Serious countries are looking for alternatives while Nigeria continues to argue about the bench mark prize for its petrol for next year.
Last Thursday, China received 152 bids from 83 companies in its second auction of shale-gas blocks. This is a milestone for a resource that looked at best a remote source of energy only a year ago. The realities are changing. President Vladimir Putin of Russia has ordered the Russian authorities to look the options available for the country in shale gas exploration despite its unprecedented natural gas reserves and exploits. The United States has even moved farther ahead with its internal energy supplies. The United States Energy Department says the country will produce 11.4 million barrels a day (b/d) of oil and liquid hydrocarbons in 2013. America intends to reach the holy grail of almost meeting all its local energy needs by the close of the decade. This much touted “energy independence” has been vigorously pursued by the Obama administration and the current numbers show that it is beyond rhetoric. How does this affect Nigeria?
This is how it affects Nigeria. Imagine you have a girl in your neighbourhood that is not just the toast of everyone but also gets to cause a lot if street fights amongst the boys. The last time boys invaded another boy’s house it was because the girl in question appeared to prefer him to others. The girl seemed to be “the prize” and every other girl was more or less non-existent. Then something happens. Another girl comes around. What will happen to the previous girl? Will she be as important as she was? She’d certainly retain her importance but there is certain to be a loss in value because then there is at least another option. Shale gas is petroleum’s other girl! The United States of America produced 81 per cent of its total energy needs in the first six months of this year, the highest since 1991. This means a lot to petrostates like Nigeria who have always had America as the ready buyer for their oil. I showed last week how America’s import of our petrol had decreased by some 125 per cent year on year July 2011 and 2012. This is not a one off, it is a reality that will increasingly hit home. Nigeria must be thinking differently. We have oil and sadly we have not used it to better the lives of our people. We can do things differently; we can make the oil work for us while it is still the toast of the world. It will not be in 10 years. Everything points to a world looking to escape the politics and troubles of petroleum.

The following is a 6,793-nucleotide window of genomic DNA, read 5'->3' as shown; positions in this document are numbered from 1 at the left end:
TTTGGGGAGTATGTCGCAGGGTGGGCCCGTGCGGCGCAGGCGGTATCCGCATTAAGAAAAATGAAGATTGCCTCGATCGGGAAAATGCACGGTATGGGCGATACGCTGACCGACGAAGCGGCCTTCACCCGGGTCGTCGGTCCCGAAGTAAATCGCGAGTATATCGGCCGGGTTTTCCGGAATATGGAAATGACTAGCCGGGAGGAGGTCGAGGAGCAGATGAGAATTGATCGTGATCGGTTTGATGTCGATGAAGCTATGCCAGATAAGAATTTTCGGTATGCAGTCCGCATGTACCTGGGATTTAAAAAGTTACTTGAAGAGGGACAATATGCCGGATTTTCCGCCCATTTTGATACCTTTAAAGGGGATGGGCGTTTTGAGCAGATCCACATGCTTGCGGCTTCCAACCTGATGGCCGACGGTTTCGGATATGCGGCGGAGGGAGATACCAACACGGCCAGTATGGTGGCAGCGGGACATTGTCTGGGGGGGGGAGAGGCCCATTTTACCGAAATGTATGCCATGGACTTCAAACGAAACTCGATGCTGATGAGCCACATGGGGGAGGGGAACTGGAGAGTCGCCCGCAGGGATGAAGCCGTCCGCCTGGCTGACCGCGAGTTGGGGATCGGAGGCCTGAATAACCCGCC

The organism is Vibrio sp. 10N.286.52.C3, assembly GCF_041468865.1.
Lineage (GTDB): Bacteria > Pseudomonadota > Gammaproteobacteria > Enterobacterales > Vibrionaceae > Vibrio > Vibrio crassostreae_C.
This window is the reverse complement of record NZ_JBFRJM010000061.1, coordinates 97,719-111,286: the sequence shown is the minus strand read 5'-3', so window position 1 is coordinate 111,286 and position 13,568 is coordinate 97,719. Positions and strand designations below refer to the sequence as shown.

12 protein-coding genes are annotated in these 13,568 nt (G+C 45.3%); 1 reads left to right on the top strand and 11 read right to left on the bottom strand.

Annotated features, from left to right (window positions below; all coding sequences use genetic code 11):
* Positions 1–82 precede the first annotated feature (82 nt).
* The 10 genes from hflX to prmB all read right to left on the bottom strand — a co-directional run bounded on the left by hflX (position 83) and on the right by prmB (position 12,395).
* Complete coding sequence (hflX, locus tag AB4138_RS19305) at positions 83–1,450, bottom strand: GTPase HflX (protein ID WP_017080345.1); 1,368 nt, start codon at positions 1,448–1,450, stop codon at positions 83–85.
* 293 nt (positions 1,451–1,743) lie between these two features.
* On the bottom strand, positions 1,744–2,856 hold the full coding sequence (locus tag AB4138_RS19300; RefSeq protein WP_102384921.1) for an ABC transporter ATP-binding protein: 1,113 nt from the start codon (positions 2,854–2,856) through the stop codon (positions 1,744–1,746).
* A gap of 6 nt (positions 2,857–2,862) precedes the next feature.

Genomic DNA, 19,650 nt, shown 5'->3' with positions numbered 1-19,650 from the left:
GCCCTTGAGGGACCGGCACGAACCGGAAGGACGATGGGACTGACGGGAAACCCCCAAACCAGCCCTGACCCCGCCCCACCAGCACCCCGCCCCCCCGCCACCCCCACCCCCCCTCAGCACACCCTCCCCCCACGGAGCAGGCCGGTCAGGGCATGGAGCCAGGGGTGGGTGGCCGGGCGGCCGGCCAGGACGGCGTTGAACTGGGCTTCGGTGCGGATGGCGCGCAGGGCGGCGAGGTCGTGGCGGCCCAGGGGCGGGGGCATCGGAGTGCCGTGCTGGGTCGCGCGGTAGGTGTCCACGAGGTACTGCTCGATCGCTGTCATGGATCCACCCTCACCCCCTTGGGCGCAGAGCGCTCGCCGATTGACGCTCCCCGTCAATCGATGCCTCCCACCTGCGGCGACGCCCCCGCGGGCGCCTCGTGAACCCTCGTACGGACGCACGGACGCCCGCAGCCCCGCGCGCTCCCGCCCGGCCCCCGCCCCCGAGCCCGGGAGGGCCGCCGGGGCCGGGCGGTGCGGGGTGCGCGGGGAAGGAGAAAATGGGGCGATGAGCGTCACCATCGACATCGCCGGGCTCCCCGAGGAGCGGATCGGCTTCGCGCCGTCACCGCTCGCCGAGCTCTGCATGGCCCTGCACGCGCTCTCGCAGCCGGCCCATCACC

What can we do?
We need to take the Petroleum Industry Bill more seriously than we did – referring to regular citizens now. We need to tap into the value of our natural gas reserves and the demand new laws, new ways and global best practices in its exploration. We cannot afford to repeat the same mistakes we’ve made and continue to make in the oil industry for the gas industry.
Climate change is another reality that essentially means countries will continually see the dangers of carbon emission which fossil fuels like petroleum help to release into the atmosphere. Hurricanes like Sandy will only get worse as the world moves on. Serious countries are looking for alternatives while Nigeria continues to argue about the bench mark prize for its petrol for next year. That argument is essentially because some 95 per cent of our foreign exchange earnings come from petroleum. We cannot do this to ourselves. We cannot wait for the very day our petroleum becomes far less useful for the world to notice before we know that the times for serious national planning on where Nigeria’s future budget revenues will come from are indeed here.
We have to think and think very hard and we have to start now. As I write these words, there is no government plan as to the options available to Nigeria if the prize of petroleum slumps to say even $60. This is a scary possibility.
Op-ed pieces and contributions are the opinions of the writers only and do not represent the opinions of Y!/YNaija.